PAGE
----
Feathered Teachers Round Out Team at Willowbrook
By Naturalist Ron Skleney
Willowbrook Wildlife Center's raptor outreach program has been captivating audiences and educating them about conservation and native raptors for more than 30 years.
The raptor outreach program was developed by Mrs. Nancy Pierson (Coons) during her tenure as a fellowship participant at Willowbrook in 1986. Willowbrook uses live raptors in programming to not only enhance the effectiveness of our wildlife educational message but also to encourage personal bonds between our interpreters, birds and audience.
What makes the raptor outreach program so popular? The use of live animals enhances our ability to teach. Willowbrook uses only permanently disabled birds that cannot be returned to the wild in the program, which enables an educator to accomplish two goals. First, the animal commands the attention of our audience, intriguing visitors’ curiosity and motivating them to learn. Second, seeing an animal up-close and discovering its history personalizes the wildlife-encounter experience. Our raptor program creates a lasting impression about the relationship between humans and wildlife in our community.
Over the course of 30 years, Willowbrook has presented more than 2,400 raptor programs to DuPage County children and adults. Equally impressive: Willowbrook reaches more than 2,100 students and 400 adults through three formal raptor programs each year.
Willowbrook is trying to raise money for new housing for the hawks, falcons and owls that are part of our team at the center. The next time you visit Willowbrook, stop by the visitor center and check out the designs for the new building, and if you’d like to support the center’s effort to take care of these fascinating birds, consider making a donation to the raptor housing fund at dupageforest.org/donate.
Here’s the starting lineup of our feathered teachers who help us to deliver our conservation- and education-related message in DuPage County:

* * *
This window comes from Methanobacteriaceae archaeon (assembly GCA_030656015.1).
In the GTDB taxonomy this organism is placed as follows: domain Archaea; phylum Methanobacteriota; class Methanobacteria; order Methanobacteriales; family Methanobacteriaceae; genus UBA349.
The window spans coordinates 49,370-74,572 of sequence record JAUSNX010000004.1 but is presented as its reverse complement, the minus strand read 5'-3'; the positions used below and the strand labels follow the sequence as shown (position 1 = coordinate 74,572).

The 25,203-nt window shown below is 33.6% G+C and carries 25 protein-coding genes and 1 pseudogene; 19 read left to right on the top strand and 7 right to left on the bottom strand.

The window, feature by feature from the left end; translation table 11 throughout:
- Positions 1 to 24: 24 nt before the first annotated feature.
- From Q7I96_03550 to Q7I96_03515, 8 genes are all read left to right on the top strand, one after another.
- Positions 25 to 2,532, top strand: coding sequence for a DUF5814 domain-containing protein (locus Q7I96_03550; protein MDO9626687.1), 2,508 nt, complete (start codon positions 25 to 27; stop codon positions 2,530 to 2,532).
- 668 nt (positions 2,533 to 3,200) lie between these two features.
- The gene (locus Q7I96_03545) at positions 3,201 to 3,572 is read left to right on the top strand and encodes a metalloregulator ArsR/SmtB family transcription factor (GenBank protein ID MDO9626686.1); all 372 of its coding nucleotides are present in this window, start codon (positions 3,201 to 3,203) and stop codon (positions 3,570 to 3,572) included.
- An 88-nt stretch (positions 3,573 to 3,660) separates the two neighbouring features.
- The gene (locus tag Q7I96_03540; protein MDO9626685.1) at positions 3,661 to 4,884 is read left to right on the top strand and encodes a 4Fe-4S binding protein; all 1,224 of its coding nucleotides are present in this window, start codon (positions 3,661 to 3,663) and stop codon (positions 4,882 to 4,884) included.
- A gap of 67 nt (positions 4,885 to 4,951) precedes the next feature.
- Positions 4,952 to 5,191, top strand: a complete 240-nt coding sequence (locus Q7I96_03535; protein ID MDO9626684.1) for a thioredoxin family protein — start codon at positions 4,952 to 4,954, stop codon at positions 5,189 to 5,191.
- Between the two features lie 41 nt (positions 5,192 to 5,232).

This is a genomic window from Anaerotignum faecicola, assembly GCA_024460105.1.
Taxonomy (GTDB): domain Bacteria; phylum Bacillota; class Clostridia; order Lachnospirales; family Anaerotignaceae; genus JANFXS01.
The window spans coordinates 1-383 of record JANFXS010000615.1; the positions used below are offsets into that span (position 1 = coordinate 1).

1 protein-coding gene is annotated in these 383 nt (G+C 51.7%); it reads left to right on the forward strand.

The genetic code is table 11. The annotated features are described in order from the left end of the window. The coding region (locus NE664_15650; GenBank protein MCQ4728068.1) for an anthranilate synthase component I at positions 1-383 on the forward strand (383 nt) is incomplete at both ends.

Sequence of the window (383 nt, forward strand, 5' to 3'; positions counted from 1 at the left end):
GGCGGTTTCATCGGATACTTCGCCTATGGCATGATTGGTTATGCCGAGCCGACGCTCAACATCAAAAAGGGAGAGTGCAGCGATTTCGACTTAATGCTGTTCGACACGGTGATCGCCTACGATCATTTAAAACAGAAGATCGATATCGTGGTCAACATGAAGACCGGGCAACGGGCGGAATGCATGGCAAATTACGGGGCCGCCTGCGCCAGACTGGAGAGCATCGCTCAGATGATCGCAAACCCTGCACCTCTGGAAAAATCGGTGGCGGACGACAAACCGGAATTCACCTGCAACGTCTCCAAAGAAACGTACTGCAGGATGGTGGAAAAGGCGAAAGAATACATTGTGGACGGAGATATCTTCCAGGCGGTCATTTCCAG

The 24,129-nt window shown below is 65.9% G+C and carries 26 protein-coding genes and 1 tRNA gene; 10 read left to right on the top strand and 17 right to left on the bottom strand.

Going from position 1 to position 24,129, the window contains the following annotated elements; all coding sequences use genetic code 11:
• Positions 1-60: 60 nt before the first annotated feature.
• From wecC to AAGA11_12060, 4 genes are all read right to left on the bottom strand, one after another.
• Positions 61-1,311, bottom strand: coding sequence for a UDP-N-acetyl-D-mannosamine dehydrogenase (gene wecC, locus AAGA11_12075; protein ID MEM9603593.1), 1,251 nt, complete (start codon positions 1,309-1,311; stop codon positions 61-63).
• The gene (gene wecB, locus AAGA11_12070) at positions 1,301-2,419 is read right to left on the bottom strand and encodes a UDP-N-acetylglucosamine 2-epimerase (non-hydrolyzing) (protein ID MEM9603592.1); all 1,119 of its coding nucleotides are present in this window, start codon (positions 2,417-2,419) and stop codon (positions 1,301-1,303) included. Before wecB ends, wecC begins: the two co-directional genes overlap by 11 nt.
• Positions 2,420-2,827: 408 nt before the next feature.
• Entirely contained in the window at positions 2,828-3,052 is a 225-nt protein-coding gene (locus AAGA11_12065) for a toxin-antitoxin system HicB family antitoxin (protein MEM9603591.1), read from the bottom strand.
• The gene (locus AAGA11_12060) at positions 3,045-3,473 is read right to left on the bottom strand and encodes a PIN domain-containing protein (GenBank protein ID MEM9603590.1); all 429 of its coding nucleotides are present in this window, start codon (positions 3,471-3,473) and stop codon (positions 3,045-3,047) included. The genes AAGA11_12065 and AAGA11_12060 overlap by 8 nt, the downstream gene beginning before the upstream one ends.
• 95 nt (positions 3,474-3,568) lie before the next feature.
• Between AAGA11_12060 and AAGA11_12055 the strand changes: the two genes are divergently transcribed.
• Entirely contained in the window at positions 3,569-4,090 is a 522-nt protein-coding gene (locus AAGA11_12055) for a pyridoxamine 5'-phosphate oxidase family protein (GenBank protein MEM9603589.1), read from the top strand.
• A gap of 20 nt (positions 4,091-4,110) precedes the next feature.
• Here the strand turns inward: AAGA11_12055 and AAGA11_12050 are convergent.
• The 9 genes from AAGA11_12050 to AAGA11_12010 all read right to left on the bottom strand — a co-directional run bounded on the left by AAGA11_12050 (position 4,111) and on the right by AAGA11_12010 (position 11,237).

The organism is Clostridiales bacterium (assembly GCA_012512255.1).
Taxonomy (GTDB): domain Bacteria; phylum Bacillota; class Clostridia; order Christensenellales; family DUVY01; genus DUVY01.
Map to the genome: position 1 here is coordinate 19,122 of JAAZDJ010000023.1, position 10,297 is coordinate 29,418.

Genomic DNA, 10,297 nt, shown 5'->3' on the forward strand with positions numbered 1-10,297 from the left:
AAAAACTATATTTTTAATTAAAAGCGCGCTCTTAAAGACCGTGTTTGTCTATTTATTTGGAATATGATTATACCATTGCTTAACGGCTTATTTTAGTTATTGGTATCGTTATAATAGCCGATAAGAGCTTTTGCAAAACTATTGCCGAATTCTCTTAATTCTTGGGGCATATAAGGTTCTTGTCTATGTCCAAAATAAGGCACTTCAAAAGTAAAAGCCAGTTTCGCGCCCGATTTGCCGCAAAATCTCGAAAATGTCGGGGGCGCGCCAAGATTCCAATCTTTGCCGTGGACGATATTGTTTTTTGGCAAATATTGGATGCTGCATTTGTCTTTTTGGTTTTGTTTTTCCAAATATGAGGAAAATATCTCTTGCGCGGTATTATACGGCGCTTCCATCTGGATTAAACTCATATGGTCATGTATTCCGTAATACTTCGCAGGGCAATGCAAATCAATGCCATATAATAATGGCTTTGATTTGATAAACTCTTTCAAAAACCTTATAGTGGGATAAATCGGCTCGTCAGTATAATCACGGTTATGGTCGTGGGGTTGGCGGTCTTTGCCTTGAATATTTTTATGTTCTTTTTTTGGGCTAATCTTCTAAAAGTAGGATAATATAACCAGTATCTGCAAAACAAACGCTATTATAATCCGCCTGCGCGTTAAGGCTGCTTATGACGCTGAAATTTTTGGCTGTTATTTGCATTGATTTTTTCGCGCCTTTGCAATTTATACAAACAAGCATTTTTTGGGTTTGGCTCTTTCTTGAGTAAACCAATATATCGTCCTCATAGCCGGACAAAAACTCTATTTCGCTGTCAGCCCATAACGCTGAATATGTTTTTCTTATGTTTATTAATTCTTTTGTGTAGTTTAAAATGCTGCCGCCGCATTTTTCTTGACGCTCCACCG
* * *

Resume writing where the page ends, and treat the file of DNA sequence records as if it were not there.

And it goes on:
Tonka the Great Horned Owl
Tonka was found in a sludge pit covered in substance with extensive muscle damage to her left wing and admitted in Sept. 1991. Tonka is Willowbrook’s oldest education program animal. She came to us as an adult and is at least 28 years old and could possibly be well into her 30s! (It’s very difficult to precisely determine a bird’s age once it has its adult plumage or coloration.) Tonka is so comfortable on the glove that when we are training new raptor handlers, she is the first bird we have them work with. New human trainees can be awkward in their handling, but Tonka just takes it in stride.
Andre the Great Horned Owl
Found along I-90 and likely hit by a car, Andre was admitted with a vision impairment to his right eye on June 7, 2005. He is blind in that eye but otherwise healthy, and he is fully flighted — quite the understatement! Great horned owls, like Andre, can be a bit bullheaded. I had the pleasure of glove training Andre and he often demonstrated to me that he was a strong flier! One of his favorite perches is a nest box that he sits atop, its roofline at my chin level. During training, I would approach Andre and present the glove. On those days when he didn’t feel like a training session, he would jump up in the air and helicopter over my head without ever touching me. It was pretty amazing to see him demonstrate how strong he was! Sadly, his vision impairment precludes him from being returned to the wild. Andre shares an enclosure with Tonka.
Professor the Red-tailed Hawk